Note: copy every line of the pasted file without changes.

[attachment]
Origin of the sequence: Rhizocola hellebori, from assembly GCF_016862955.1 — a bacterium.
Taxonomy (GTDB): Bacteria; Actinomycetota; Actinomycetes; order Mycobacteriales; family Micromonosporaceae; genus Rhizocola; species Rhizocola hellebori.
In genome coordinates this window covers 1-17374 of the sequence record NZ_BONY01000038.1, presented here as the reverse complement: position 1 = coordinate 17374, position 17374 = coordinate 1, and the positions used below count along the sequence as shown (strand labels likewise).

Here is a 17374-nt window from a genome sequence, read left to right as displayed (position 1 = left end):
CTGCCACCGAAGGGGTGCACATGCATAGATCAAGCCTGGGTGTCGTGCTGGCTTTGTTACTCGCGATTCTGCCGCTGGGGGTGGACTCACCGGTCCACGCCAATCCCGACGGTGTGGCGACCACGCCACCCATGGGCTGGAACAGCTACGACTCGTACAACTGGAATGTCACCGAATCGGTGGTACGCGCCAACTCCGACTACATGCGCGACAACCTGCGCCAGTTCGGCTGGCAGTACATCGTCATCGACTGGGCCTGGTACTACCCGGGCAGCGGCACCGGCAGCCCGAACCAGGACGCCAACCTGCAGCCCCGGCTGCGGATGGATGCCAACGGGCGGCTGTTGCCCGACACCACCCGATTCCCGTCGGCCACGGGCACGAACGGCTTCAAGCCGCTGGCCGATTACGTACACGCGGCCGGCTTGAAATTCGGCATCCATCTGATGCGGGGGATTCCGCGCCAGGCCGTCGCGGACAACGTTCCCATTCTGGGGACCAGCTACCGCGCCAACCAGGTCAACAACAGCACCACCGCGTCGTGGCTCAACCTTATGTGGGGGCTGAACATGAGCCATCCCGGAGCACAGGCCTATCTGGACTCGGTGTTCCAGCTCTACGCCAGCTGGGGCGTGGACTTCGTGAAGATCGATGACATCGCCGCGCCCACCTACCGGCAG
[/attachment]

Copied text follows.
Origin of the sequence: Rhizocola hellebori, from assembly GCF_016862955.1 — a bacterium.
Taxonomy (GTDB): Bacteria; Actinomycetota; Actinomycetes; order Mycobacteriales; family Micromonosporaceae; genus Rhizocola; species Rhizocola hellebori.
In genome coordinates this window covers 1-17374 of the sequence record NZ_BONY01000038.1, presented here as the reverse complement: position 1 = coordinate 17374, position 17374 = coordinate 1, and the positions used below count along the sequence as shown (strand labels likewise).

Here is a 17374-nt window from a genome sequence, read left to right as displayed (position 1 = left end):
CTGCCACCGAAGGGGTGCACATGCATAGATCAAGCCTGGGTGTCGTGCTGGCTTTGTTACTCGCGATTCTGCCGCTGGGGGTGGACTCACCGGTCCACGCCAATCCCGACGGTGTGGCGACCACGCCACCCATGGGCTGGAACAGCTACGACTCGTACAACTGGAATGTCACCGAATCGGTGGTACGCGCCAACTCCGACTACATGCGCGACAACCTGCGCCAGTTCGGCTGGCAGTACATCGTCATCGACTGGGCCTGGTACTACCCGGGCAGCGGCACCGGCAGCCCGAACCAGGACGCCAACCTGCAGCCCCGGCTGCGGATGGATGCCAACGGGCGGCTGTTGCCCGACACCACCCGATTCCCGTCGGCCACGGGCACGAACGGCTTCAAGCCGCTGGCCGATTACGTACACGCGGCCGGCTTGAAATTCGGCATCCATCTGATGCGGGGGATTCCGCGCCAGGCCGTCGCGGACAACGTTCCCATTCTGGGGACCAGCTACCGCGCCAACCAGGTCAACAACAGCACCACCGCGTCGTGGCTCAACCTTATGTGGGGGCTGAACATGAGCCATCCCGGAGCACAGGCCTATCTGGACTCGGTGTTCCAGCTCTACGCCAGCTGGGGCGTGGACTTCGTGAAGATCGATGACATCGCCGCGCCCACCTACCGGCAG